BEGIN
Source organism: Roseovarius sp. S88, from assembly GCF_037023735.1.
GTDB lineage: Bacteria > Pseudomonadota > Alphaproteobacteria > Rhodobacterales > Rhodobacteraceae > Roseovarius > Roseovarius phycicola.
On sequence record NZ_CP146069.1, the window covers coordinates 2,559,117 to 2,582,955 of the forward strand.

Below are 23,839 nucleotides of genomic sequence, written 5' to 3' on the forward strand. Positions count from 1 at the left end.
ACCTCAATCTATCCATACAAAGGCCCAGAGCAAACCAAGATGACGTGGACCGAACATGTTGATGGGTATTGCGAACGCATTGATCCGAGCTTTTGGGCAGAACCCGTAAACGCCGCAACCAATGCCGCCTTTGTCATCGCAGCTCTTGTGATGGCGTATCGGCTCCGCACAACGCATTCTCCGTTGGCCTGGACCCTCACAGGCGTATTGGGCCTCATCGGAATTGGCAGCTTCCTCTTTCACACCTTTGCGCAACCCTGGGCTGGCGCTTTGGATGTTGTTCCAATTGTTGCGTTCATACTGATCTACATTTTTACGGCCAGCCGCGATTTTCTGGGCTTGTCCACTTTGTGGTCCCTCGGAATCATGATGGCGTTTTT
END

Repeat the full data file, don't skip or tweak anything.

Source organism: Roseovarius sp. S88, from assembly GCF_037023735.1.
GTDB lineage: Bacteria > Pseudomonadota > Alphaproteobacteria > Rhodobacterales > Rhodobacteraceae > Roseovarius > Roseovarius phycicola.
On sequence record NZ_CP146069.1, the window covers coordinates 2,559,117 to 2,582,955 of the forward strand.

Below are 23,839 nucleotides of genomic sequence, written 5' to 3' on the forward strand. Positions count from 1 at the left end.
ACCTCAATCTATCCATACAAAGGCCCAGAGCAAACCAAGATGACGTGGACCGAACATGTTGATGGGTATTGCGAACGCATTGATCCGAGCTTTTGGGCAGAACCCGTAAACGCCGCAACCAATGCCGCCTTTGTCATCGCAGCTCTTGTGATGGCGTATCGGCTCCGCACAACGCATTCTCCGTTGGCCTGGACCCTCACAGGCGTATTGGGCCTCATCGGAATTGGCAGCTTCCTCTTTCACACCTTTGCGCAACCCTGGGCTGGCGCTTTGGATGTTGTTCCAATTGTTGCGTTCATACTGATCTACATTTTTACGGCCAGCCGCGATTTTCTGGGCTTGTCCACTTTGTGGTCCCTCGGAATCATGATGGCGTTTTT